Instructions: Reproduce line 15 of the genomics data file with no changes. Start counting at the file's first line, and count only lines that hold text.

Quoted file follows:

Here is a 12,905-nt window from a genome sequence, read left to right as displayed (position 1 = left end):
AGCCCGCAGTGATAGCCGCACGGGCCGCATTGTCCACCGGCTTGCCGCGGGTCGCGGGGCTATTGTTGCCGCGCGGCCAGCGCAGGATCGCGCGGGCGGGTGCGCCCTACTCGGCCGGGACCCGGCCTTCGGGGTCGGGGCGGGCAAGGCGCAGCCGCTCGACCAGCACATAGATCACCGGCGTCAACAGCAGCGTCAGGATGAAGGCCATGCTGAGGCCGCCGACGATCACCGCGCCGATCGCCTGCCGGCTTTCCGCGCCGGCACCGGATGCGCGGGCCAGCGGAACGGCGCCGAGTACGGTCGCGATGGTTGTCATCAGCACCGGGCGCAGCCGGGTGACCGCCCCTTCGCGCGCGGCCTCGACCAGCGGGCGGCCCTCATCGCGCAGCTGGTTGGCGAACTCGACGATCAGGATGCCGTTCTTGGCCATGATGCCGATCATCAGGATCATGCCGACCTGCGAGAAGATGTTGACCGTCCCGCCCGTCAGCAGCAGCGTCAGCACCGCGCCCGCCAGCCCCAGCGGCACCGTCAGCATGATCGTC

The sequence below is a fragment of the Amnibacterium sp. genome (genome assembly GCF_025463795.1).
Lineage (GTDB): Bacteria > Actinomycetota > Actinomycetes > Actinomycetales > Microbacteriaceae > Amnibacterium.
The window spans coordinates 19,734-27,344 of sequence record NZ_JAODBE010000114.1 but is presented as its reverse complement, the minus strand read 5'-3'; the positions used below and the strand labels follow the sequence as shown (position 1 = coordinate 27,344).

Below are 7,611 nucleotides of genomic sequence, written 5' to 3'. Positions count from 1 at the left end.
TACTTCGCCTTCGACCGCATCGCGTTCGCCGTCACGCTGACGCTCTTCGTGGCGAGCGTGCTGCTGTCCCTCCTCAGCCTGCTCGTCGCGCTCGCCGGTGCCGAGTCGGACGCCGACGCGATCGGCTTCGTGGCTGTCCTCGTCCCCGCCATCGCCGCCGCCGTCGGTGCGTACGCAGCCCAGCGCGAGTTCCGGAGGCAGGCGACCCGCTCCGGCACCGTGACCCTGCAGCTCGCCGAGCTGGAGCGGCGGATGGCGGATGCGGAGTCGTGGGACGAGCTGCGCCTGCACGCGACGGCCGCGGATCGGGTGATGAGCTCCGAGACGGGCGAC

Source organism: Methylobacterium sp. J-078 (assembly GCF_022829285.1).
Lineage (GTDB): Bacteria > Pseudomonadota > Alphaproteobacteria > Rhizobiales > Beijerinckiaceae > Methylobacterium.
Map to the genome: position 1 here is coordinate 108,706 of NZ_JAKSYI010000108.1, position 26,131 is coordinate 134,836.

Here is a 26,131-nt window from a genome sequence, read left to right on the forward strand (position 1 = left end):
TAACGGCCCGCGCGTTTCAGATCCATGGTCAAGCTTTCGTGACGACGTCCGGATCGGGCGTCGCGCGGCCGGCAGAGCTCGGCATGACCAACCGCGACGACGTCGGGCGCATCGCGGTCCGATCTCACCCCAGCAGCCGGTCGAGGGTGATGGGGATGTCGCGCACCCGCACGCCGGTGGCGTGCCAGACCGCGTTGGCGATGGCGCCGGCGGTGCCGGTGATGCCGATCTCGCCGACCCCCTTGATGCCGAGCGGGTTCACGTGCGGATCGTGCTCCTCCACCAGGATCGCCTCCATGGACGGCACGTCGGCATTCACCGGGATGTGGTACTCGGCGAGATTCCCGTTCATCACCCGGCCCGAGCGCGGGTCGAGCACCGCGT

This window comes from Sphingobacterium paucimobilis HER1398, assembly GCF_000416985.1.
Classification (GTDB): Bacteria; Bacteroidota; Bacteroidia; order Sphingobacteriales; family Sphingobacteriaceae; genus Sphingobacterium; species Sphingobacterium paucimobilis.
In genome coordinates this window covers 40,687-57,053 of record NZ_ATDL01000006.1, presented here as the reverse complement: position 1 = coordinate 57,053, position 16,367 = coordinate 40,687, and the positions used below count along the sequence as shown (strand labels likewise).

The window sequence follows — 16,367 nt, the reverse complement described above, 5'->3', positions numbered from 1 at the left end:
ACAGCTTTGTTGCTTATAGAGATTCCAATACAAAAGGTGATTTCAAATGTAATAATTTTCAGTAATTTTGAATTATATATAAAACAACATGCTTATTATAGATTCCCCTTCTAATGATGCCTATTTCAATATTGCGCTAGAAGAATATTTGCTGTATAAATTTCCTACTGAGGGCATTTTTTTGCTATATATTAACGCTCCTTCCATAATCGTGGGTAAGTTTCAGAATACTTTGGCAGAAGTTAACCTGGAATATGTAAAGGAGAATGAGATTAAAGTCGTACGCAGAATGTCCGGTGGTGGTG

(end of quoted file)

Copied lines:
In genome coordinates this window covers 40,687-57,053 of record NZ_ATDL01000006.1, presented here as the reverse complement: position 1 = coordinate 57,053, position 16,367 = coordinate 40,687, and the positions used below count along the sequence as shown (strand labels likewise).